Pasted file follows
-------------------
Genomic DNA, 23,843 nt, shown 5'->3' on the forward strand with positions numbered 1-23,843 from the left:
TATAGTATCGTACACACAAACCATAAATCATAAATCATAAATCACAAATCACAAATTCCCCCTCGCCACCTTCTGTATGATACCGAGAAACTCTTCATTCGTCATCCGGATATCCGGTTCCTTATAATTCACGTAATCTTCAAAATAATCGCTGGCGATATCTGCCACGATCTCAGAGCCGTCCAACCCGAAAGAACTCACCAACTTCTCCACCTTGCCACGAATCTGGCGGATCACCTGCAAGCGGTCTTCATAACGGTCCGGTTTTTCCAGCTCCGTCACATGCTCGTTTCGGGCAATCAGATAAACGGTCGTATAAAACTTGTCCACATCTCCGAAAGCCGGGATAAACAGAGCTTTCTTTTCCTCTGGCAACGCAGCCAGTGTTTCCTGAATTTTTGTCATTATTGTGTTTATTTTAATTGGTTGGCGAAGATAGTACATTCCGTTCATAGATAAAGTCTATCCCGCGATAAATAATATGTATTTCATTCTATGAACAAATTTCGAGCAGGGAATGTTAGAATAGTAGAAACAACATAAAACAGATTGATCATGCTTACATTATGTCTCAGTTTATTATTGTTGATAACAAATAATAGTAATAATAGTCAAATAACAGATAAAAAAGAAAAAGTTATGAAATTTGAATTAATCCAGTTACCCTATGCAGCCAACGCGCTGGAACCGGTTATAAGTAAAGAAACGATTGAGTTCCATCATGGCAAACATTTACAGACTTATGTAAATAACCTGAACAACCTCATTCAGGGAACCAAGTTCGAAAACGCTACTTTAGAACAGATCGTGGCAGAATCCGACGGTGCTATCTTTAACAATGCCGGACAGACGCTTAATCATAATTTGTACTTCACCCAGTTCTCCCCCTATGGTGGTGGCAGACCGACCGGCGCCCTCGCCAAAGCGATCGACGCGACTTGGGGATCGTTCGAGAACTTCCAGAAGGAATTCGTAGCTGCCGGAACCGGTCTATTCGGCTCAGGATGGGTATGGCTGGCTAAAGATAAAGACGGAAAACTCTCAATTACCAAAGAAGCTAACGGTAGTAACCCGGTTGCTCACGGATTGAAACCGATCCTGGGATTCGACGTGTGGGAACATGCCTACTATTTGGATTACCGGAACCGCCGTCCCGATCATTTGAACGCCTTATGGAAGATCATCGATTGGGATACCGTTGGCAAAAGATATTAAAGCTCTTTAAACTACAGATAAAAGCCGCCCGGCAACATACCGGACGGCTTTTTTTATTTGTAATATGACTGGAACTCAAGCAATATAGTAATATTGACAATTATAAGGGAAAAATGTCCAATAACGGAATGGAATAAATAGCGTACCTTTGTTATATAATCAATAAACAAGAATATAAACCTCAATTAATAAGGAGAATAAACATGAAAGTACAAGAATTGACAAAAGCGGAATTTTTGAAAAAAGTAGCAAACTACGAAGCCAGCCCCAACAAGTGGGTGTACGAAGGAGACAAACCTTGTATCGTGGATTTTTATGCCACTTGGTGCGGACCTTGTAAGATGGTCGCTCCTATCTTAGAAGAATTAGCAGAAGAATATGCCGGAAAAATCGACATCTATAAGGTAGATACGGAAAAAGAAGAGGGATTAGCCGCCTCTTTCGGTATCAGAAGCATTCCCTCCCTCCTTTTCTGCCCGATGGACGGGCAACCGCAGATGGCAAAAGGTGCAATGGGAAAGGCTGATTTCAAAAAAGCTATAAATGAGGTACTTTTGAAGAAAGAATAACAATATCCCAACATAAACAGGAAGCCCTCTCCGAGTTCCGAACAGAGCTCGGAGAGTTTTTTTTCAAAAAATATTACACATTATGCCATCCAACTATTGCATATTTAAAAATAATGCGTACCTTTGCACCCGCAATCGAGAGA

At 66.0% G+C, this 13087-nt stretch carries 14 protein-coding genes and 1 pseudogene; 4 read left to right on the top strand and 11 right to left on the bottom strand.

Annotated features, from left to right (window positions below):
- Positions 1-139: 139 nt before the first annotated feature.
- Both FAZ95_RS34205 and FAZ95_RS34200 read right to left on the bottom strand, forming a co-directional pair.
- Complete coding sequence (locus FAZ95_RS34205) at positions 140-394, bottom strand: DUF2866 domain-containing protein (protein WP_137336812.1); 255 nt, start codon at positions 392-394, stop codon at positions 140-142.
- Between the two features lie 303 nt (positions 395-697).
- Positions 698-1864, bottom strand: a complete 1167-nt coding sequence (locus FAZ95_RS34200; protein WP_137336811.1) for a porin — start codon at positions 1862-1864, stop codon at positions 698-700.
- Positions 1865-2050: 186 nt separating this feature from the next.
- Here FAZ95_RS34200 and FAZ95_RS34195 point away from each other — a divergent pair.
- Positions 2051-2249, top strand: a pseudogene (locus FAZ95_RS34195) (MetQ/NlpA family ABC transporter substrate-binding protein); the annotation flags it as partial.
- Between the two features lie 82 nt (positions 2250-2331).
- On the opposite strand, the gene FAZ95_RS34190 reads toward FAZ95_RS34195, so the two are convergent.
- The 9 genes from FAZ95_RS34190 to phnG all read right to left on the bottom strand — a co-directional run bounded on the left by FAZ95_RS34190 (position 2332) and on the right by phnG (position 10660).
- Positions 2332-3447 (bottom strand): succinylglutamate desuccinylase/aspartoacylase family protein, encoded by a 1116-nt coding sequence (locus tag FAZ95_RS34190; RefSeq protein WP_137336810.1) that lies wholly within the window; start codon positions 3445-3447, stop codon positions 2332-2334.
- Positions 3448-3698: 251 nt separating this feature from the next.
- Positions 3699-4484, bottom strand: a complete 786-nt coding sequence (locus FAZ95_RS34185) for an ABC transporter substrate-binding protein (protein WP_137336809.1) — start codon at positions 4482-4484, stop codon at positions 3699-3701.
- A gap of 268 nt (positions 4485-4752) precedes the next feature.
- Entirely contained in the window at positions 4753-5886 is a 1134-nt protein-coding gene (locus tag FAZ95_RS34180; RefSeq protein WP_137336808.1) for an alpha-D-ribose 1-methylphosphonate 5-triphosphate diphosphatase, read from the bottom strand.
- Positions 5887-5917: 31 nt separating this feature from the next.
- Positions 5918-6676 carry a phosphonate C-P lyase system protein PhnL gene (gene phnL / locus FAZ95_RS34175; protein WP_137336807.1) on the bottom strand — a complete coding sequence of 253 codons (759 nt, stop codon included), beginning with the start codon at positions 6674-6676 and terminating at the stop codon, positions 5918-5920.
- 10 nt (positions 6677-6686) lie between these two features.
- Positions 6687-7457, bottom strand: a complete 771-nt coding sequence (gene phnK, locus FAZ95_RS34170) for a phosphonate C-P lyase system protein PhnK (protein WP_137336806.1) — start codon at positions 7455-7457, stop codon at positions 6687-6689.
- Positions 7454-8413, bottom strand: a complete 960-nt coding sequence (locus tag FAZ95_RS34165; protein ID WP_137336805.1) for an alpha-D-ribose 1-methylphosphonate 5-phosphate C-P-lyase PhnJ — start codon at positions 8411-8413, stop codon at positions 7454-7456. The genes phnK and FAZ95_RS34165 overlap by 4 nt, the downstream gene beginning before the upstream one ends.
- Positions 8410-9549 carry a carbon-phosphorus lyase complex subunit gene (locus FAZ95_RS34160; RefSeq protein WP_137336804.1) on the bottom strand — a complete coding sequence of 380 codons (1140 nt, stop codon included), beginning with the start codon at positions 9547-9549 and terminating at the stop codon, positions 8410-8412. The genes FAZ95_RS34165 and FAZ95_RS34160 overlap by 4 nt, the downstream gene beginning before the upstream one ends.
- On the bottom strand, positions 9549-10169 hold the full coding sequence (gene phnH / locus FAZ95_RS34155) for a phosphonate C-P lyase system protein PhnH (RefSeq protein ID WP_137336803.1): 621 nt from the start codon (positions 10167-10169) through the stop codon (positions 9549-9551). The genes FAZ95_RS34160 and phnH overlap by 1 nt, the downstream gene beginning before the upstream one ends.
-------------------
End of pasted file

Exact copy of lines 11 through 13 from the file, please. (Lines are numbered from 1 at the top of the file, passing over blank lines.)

- Here FAZ95_RS34200 and FAZ95_RS34195 point away from each other — a divergent pair.
- Positions 2051-2249, top strand: a pseudogene (locus FAZ95_RS34195) (MetQ/NlpA family ABC transporter substrate-binding protein); the annotation flags it as partial.
- Between the two features lie 82 nt (positions 2250-2331).